So as stated in my previous post, this was the first issue I came accross, and the way
        JSWOOF gets around this is to use bit-wise operations to check character types.

        The second thing i noticed was that objects and arrays work in a very similar fashion
        but for conversation sake we will concentrate on arrays only. take a look a fig 2.

        fig 2 - typical JSON Array creation.
        -----
        a) Allocate memory for array.
        b) Insert element into array.
        c) Move onto next possible element - goto (b).

        Now if this were a nested array or object we would have to allocate some space for the
        new node so fig2 would become.

        a) Allocate memory for array.
        b) Insert element into array.
        c) Move onto next possible element
        c1) Element = array (goto a)
        Element = xxx

        As you can see memory allocation is being done over and over again for each sub array, and this
        seriously adds to the processing time. JSWOOF does not take this approach it instead creates
        a small pool of arrays and objects for use by the object parser and array parser see fig3.

        fig3
        ----
        a) get array from pool.
        b) insert element into array.
        c) move onto next possible element
        c1) element = array (goto a)
        elemtnt = xxx

        Wayne IV Mike.


        --- In json@yahoogroups.com, Martin Cooper <mfncooper@...> wrote:
        >
        > On Tue, Apr 28, 2009 at 1:33 PM, W <wayne.ivor@...> wrote:
        >
        > > Testing was not done at a functional. For example i did not test my
        > > string-encoding function against core-libs string-encoding function, etc.
        > > but instead tested the overall speed of my encoding/decoding processes
        > > against core-libs.
        > >
        > > Strings where one area i found to have a serious impact on the processor,
        > > and this was mainly due to the way the tokenizer was setting flag states.
        > > and the way most parsers handle the strings in general. For example testing
        > > for white-space in JSWOOF has no comparison tests, but instead uses bitwise
        > > operations.
        > >
        > > As for the rest of the encoding and decoding mechanism, it is handled
        > > recursively, so a gain once becomes a gain over and over again. Each time
        > > that optimized area gets called.
        > >
        > > You asked about testing on arrays, and objects. But these are merely a
        > > collection of sub entities [strings, number, Boolean, etc]. So density would
        > > also only trigger execution of the same optimized sub-entity functions.
        >
        >
        > The reason I'm asking is because a JSON object with a flat 10,000 name /
        > value pairs would illustrate different performance characteristics than
        > 10,000 objects with one name / value pair each, one nested within the other,
        > within the other, etc., all the way down the chain. Other types of
        > structures would illustrate different performance characteristics again.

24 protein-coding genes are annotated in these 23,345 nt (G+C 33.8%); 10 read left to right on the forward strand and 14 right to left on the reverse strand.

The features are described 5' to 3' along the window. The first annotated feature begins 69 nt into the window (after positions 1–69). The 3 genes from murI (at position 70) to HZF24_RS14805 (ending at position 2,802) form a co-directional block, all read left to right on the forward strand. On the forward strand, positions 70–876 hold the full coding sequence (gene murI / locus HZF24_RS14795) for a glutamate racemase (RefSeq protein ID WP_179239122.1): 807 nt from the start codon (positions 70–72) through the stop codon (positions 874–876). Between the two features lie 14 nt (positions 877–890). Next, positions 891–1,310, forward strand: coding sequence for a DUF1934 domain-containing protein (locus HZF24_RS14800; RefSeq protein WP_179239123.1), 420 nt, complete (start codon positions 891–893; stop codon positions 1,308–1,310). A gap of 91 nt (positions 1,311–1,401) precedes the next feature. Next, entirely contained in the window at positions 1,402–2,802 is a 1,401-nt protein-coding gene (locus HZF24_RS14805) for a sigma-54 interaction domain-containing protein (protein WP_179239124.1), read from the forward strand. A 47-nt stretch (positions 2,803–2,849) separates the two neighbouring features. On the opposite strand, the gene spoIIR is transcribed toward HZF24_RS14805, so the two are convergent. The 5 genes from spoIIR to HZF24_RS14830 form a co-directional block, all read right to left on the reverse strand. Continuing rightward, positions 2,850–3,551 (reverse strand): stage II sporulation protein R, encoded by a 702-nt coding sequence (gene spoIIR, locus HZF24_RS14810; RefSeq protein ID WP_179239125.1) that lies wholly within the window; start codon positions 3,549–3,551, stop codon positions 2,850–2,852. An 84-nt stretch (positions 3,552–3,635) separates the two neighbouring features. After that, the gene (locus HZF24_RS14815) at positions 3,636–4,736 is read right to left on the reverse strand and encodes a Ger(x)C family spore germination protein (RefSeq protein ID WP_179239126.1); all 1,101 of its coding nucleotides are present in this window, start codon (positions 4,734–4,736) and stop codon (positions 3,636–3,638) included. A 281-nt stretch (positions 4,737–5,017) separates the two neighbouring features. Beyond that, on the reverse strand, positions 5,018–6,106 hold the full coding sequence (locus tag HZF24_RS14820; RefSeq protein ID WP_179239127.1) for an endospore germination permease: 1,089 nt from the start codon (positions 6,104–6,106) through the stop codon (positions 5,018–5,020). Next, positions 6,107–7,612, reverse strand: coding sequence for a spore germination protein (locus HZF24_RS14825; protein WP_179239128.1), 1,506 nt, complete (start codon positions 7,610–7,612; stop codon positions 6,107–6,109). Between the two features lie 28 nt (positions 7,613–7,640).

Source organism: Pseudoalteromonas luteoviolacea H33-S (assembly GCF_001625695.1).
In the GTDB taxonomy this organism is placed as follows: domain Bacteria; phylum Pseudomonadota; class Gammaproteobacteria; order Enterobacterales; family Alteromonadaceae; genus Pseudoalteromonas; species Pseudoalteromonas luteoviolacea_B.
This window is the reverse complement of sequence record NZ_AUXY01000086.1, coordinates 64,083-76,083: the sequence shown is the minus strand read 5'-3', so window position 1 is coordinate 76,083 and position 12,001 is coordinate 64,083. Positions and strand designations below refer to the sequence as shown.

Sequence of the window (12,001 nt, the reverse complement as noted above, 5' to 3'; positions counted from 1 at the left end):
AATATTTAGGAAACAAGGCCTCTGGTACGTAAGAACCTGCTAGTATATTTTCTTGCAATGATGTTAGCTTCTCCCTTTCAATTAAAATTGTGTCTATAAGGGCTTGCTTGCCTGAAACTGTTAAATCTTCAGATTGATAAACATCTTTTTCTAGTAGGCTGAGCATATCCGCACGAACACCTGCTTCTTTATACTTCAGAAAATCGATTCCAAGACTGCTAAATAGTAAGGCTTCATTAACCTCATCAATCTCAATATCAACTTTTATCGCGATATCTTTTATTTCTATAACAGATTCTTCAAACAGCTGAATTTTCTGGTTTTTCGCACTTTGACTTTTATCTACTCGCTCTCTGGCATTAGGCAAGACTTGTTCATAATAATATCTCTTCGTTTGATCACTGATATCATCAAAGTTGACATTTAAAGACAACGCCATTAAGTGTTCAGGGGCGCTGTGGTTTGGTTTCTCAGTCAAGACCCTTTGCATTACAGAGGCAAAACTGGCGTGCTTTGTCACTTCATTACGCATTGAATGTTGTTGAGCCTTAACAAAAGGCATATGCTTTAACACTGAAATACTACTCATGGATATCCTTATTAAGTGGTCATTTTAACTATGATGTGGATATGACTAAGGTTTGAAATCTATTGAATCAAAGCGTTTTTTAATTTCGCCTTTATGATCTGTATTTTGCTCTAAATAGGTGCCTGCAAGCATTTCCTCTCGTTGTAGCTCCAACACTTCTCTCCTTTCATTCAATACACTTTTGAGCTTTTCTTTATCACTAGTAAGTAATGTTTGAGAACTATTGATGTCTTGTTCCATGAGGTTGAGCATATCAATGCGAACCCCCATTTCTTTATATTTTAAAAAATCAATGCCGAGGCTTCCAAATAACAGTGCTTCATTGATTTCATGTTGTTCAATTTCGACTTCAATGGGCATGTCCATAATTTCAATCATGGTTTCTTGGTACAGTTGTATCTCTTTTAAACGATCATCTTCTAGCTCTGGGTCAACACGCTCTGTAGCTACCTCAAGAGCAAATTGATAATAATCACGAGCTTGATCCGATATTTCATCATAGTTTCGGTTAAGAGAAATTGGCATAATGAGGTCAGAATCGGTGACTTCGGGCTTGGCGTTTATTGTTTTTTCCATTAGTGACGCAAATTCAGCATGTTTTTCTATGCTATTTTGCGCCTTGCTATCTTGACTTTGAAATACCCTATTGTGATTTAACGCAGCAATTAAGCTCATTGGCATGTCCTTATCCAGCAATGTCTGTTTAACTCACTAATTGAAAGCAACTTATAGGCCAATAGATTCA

> That's why just giving raw times and sizes doesn't tell us very much about
        > what it's faster at and what it might not be quite as fast at.
        >
        > --
        > Martin Cooper
        >
        >
        >
        > > Wayne Mike.
        > >
        > > --- In json@yahoogroups.com, Martin Cooper <mfncooper@> wrote:
        > > >
        > > > On Tue, Apr 28, 2009 at 1:28 AM, W <wayne.ivor@> wrote:
        > > >
        > > > > Hi all,
        > > > >
        > > > > I have been working on a new JSON Parser for FLEX.
        > > > > Called JSWOOF.
        > > > >
        > > > > The Library is fully complient with the JSON spec. and has
        > > > > been fully optimized for fast encoding and decoding of streams.
        > > >
        > > >
        > > > Can you say some more about the way you tested performance against
        > > 'corelib'
        > > > (presumably as3corelib .92.1)? Apart from purely size, I'm interested in
        > > the
        > > > characteristics of the JSON structures you used (e.g. depth of nesting,
        > > > ratio of objects to arrays, object sizes, whitespace / density, etc.).
        > > >
        > > > --
        > > > Martin Cooper
        > > >
        > > >
        > > > you can find it at:
        > > > > http://www.waynemike.co.uk/jswoof
        > > > >
        > > > >
        > > > >
        > > > >
        > > > >
        > > > > ------------------------------------
        > > > >
        > > > > Yahoo! Groups Links
        > > > >
        > > > >
        > > > >
        > > > >
        > > >
        > > >
        > > > [Non-text portions of this message have been removed]
        > > >
        > >
        > >
        > >
        > >
        > > ------------------------------------
        > >
        > > Yahoo! Groups Links
        > >
        > >
        > >
        > >
        >
        >
        > [Non-text portions of this message have been removed]
        >